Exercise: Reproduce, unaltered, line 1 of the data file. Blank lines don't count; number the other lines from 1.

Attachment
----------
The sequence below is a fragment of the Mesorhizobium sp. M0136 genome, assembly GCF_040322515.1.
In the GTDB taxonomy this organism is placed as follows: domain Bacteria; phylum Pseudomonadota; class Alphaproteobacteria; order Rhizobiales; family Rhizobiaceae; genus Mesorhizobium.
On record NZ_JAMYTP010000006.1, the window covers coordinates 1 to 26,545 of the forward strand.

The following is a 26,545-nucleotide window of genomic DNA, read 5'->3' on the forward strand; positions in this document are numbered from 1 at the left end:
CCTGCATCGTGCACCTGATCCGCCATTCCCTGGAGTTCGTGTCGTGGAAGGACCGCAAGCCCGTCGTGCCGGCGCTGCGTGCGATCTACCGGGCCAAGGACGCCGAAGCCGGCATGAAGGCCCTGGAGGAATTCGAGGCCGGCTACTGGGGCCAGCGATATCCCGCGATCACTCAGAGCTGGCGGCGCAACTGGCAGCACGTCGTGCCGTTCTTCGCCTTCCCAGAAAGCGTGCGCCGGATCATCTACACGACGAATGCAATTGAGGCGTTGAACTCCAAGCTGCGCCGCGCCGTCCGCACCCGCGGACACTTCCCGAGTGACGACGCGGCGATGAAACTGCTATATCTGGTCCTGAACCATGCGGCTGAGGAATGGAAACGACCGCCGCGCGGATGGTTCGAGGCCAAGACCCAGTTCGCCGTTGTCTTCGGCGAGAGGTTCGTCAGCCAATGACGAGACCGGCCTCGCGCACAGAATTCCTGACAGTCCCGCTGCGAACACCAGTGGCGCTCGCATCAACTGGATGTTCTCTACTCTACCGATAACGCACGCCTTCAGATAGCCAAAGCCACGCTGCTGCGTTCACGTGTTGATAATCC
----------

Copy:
The sequence below is a fragment of the Mesorhizobium sp. M0136 genome, assembly GCF_040322515.1.